CONTRIBUTION OF INFORMAL GREENSPACE TO BIRD CONSERVATION IN CITIES: A COMPARATIVE STUDY ON THE DIVERSITY OF BIRD COMMUNITIES IN VACANT LANDS, URBAN PARKS AND RESIDENTIAL AREAS

Authors

  • Nelida R. Villaseñor Universidad de Chile
  • Luna A. Chiang Universidad de Chile
  • Héctor Jaime Hernández Universidad de Chile
  • Martín A. H. Escobar Universidad de Chile Manque Bioexploraciones

Keywords:

bird community, diversity, dominance, Mediterranean ecosystem, Santiago de Chile.

Abstract

Vacant lands are part of the informal greenspace and could maintain native fauna in urban ecosystems. To provide scientific evidence that promotes bird conservation in cities, we compared different bird community attributes among vacant lands, urban parks, and residential areas in the city of Santiago de Chile. For this, we estimated taxonomic diversity in the three land uses, investigated the species richness and abundance (total and native, including three trophic guilds: granivores, insectivores and omnivores) among land-use types, and evaluated the influence of habitat variables on bird species richness and abundance recorded at sites. We found that vacant lands supported a diverse, with low species dominance, species rich and abundant bird community, comprised mainly by native granivorous and insectivorous birds. In contrast, birds with generalist diet (omnivores) reached high abundances in urban parks and residential areas. While parks and residential areas were dominated by a single omnivore species (Turdus falcklandii and the exotic Passer domesticus, respectively), in vacant lands a set of native species reached high abundances. They included granivorous birds (Sicalis luteola, Zenaida auriculata y Zonotrichia capensis) and insectivorous birds (Tachycineta meyeni y Anthus correndera). Sites with larger cover of herbaceous plants exhibited greater richness and abundance of native birds. In addition, sites with larger proportion of their area covered by bare ground exhibited greater abundance of native birds. Our results demonstrate that vacant lands maintain high bird diversity, as well as a high species richness and abundance of native birds with specialized diets (granivores and insectivores), offering new opportunities to conserve biodiversity in cities.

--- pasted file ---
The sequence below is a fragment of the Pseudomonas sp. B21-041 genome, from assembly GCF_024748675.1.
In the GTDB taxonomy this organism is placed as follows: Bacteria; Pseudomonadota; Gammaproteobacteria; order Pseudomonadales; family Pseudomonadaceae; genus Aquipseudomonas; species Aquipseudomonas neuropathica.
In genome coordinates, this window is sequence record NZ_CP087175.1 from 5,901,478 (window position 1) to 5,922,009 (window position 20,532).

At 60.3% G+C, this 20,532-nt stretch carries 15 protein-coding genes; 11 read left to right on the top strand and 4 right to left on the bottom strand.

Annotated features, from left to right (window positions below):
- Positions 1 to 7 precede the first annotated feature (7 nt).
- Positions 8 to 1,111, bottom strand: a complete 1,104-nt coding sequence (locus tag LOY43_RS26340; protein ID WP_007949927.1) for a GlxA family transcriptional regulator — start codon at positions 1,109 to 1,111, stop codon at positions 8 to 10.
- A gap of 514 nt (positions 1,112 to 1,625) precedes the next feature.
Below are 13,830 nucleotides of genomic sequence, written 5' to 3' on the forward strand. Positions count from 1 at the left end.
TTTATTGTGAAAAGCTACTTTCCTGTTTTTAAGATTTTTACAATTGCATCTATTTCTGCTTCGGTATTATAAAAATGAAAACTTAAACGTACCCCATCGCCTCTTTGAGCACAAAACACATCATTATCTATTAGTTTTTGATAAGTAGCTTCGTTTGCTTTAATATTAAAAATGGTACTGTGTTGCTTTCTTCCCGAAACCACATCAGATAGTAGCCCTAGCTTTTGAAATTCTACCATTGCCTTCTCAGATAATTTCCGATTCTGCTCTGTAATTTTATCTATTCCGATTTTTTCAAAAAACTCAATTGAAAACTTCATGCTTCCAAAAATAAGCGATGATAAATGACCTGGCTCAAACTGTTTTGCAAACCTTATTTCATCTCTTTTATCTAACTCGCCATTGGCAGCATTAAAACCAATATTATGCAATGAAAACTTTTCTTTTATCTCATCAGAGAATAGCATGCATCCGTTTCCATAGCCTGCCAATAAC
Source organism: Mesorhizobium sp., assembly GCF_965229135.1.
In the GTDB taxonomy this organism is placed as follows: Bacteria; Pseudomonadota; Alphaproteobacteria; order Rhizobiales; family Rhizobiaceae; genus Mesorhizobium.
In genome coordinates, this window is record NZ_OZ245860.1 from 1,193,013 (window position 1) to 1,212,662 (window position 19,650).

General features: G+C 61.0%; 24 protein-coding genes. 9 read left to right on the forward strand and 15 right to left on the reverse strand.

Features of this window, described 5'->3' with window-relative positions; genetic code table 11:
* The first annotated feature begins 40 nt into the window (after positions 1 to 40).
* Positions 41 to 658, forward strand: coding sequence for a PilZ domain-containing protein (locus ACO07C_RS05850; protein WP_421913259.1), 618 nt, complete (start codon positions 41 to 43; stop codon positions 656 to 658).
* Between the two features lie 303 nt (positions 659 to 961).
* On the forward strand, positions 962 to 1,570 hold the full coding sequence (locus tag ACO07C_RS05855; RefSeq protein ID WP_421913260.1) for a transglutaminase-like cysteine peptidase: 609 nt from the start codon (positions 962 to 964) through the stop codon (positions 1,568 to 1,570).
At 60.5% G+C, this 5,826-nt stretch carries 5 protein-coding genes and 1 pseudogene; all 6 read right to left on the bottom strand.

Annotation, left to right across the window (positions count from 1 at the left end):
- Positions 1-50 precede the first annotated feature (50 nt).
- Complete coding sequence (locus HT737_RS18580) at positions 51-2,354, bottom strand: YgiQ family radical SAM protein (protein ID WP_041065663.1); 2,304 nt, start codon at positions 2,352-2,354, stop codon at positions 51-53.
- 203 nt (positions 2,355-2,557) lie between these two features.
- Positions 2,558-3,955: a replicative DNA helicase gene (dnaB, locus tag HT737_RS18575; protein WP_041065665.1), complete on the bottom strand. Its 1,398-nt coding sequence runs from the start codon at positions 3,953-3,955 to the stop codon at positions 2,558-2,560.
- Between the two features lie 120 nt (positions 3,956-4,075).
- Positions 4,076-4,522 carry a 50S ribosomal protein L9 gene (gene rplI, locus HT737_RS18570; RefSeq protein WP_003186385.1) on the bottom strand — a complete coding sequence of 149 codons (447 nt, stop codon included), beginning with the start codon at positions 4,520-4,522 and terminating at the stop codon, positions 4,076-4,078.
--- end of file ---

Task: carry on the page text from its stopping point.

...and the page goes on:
Author Biography

Nelida R. Villaseñor, Universidad de Chile

Assistant Professor Dpto. de Gestión Forestal y su Medio Ambiente

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Published

2022-01-06

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Articles